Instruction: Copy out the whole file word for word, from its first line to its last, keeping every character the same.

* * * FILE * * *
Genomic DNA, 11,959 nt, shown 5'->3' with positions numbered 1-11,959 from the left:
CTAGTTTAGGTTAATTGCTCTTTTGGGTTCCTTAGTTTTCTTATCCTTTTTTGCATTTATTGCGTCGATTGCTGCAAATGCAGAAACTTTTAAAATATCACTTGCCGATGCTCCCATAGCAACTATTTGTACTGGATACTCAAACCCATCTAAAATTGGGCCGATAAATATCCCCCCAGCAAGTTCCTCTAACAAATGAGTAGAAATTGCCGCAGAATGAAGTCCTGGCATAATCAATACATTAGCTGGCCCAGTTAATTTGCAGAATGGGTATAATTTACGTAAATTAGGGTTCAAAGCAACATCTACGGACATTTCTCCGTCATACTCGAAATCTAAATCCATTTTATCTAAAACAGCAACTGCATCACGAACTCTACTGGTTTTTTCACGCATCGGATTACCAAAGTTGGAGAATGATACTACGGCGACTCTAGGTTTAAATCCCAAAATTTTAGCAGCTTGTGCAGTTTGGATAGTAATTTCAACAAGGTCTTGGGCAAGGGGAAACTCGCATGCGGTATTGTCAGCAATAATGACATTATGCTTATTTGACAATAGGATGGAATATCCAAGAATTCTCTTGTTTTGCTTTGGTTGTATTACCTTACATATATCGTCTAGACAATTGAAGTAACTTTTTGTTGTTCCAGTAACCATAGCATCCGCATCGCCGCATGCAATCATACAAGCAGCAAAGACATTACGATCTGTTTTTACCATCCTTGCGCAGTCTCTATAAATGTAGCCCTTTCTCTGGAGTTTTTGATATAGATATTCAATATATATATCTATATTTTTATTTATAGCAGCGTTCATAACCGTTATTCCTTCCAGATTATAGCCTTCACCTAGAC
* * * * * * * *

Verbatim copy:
Genomic DNA, 11,959 nt, shown 5'->3' with positions numbered 1-11,959 from the left:
CTAGTTTAGGTTAATTGCTCTTTTGGGTTCCTTAGTTTTCTTATCCTTTTTTGCATTTATTGCGTCGATTGCTGCAAATGCAGAAACTTTTAAAATATCACTTGCCGATGCTCCCATAGCAACTATTTGTACTGGATACTCAAACCCATCTAAAATTGGGCCGATAAATATCCCCCCAGCAAGTTCCTCTAACAAATGAGTAGAAATTGCCGCAGAATGAAGTCCTGGCATAATCAATACATTAGCTGGCCCAGTTAATTTGCAGAATGGGTATAATTTACGTAAATTAGGGTTCAAAGCAACATCTACGGACATTTCTCCGTCATACTCGAAATCTAAATCCATTTTATCTAAAACAGCAACTGCATCACGAACTCTACTGGTTTTTTCACGCATCGGATTACCAAAGTTGGAGAATGATACTACGGCGACTCTAGGTTTAAATCCCAAAATTTTAGCAGCTTGTGCAGTTTGGATAGTAATTTCAACAAGGTCTTGGGCAAGGGGAAACTCGCATGCGGTATTGTCAGCAATAATGACATTATGCTTATTTGACAATAGGATGGAATATCCAAGAATTCTCTTGTTTTGCTTTGGTTGTATTACCTTACATATATCGTCTAGACAATTGAAGTAACTTTTTGTTGTTCCAGTAACCATAGCATCCGCATCGCCGCATGCAATCATACAAGCAGCAAAGACATTACGATCTGTTTTTACCATCCTTGCGCAGTCTCTATAAATGTAGCCCTTTCTCTGGAGTTTTTGATATAGATATTCAATATATATATCTATATTTTTATTTATAGCAGCGTTCATAACCGTTATTCCTTCCAGATTATAGCCTTCACCTAGAC